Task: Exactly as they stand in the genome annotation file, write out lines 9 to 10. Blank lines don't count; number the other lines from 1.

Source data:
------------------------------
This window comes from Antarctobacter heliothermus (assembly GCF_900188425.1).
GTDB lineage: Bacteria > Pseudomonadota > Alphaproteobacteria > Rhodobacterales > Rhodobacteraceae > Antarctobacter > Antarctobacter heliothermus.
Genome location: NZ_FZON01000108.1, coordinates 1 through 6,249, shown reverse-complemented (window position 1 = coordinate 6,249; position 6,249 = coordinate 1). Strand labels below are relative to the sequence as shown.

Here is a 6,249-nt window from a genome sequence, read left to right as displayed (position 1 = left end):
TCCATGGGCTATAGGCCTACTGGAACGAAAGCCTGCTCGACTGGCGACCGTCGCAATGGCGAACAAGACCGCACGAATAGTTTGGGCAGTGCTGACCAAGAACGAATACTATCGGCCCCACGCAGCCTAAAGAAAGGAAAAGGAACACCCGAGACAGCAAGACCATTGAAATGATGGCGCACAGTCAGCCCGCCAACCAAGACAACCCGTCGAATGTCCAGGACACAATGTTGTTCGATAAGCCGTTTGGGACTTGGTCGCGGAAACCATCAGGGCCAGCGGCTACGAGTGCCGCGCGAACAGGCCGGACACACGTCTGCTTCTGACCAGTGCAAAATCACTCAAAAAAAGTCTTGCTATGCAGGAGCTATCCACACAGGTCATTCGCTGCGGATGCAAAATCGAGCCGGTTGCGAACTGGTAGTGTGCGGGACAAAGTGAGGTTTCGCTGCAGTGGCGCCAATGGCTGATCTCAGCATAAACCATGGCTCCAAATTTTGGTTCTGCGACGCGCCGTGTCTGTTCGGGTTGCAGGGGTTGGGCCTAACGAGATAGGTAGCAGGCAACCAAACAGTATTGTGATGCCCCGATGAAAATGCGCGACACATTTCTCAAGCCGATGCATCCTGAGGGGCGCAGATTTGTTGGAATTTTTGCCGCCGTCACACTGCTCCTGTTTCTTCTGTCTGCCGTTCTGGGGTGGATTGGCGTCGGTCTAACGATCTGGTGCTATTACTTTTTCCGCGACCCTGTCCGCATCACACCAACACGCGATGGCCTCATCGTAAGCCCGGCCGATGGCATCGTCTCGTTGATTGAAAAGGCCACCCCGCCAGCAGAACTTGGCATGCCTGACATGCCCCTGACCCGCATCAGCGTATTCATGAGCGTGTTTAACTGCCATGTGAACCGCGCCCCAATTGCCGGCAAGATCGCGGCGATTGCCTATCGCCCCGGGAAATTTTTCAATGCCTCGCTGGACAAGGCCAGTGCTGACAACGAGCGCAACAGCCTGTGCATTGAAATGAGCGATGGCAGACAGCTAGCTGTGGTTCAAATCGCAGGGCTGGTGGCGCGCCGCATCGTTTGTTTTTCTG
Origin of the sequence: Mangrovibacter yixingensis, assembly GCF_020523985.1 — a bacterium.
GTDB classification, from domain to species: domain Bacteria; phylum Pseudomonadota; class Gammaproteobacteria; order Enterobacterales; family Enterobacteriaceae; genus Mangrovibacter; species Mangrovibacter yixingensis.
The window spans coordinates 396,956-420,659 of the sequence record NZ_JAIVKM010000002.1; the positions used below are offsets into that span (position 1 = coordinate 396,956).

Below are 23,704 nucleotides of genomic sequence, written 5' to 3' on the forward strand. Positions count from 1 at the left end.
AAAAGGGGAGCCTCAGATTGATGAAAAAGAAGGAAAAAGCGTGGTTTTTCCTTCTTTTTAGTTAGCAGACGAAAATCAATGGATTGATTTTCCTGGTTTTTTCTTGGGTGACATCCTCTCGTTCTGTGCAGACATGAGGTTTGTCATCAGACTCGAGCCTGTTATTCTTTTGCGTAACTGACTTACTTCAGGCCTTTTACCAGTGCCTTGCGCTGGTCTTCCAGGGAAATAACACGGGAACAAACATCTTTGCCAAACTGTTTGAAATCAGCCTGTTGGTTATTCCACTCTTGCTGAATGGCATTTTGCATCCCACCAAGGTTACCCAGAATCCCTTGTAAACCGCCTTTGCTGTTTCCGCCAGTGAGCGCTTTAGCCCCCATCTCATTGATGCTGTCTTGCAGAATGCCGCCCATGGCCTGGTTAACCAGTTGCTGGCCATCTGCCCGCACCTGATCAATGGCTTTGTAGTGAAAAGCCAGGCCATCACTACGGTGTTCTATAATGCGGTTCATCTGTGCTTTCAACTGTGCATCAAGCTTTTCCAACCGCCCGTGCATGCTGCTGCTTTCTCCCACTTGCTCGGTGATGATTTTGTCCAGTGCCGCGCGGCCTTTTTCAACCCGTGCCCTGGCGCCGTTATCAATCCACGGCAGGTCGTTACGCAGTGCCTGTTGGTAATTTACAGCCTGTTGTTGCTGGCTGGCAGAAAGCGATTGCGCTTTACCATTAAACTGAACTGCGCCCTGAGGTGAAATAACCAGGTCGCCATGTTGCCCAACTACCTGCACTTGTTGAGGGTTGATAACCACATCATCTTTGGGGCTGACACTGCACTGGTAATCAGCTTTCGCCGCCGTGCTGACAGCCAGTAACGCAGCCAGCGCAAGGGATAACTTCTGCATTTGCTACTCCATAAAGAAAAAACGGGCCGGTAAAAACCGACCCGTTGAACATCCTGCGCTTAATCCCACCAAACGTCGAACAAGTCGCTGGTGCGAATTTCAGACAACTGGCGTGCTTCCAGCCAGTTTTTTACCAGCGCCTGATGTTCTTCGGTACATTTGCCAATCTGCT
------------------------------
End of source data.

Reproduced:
Below are 23,704 nucleotides of genomic sequence, written 5' to 3' on the forward strand. Positions count from 1 at the left end.
AAAAGGGGAGCCTCAGATTGATGAAAAAGAAGGAAAAAGCGTGGTTTTTCCTTCTTTTTAGTTAGCAGACGAAAATCAATGGATTGATTTTCCTGGTTTTTTCTTGGGTGACATCCTCTCGTTCTGTGCAGACATGAGGTTTGTCATCAGACTCGAGCCTGTTATTCTTTTGCGTAACTGACTTACTTCAGGCCTTTTACCAGTGCCTTGCGCTGGTCTTCCAGGGAAATAACACGGGAACAAACATCTTTGCCAAACTGTTTGAAATCAGCCTGTTGGTTATTCCACTCTTGCTGAATGGCATTTTGCATCCCACCAAGGTTACCCAGAATCCCTTGTAAACCGCCTTTGCTGTTTCCGCCAGTGAGCGCTTTAGCCCCCATCTCATTGATGCTGTCTTGCAGAATGCCGCCCATGGCCTGGTTAACCAGTTGCTGGCCATCTGCCCGCACCTGATCAATGGCTTTGTAGTGAAAAGCCAGGCCATCACTACGGTGTTCTATAATGCGGTTCATCTGTGCTTTCAACTGTGCATCAAGCTTTTCCAACCGCCCGTGCATGCTGCTGCTTTCTCCCACTTGCTCGGTGATGATTTTGTCCAGTGCCGCGCGGCCTTTTTCAACCCGTGCCCTGGCGCCGTTATCAATCCACGGCAGGTCGTTACGCAGTGCCTGTTGGTAATTTACAGCCTGTTGTTGCTGGCTGGCAGAAAGCGATTGCGCTTTACCATTAAACTGAACTGCGCCCTGAGGTGAAATAACCAGGTCGCCATGTTGCCCAACTACCTGCACTTGTTGAGGGTTGATAACCACATCATCTTTGGGGCTGACACTGCACTGGTAATCAGCTTTCGCCGCCGTGCTGACAGCCAGTAACGCAGCCAGCGCAAGGGATAACTTCTGCATTTGCTACTCCATAAAGAAAAAACGGGCCGGTAAAAACCGACCCGTTGAACATCCTGCGCTTAATCCCACCAAACGTCGAACAAGTCGCTGGTGCGAATTTCAGACAACTGGCGTGCTTCCAGCCAGTTTTTTACCAGCGCCTGATGTTCTTCGGTACATTTGCCAATCTGCT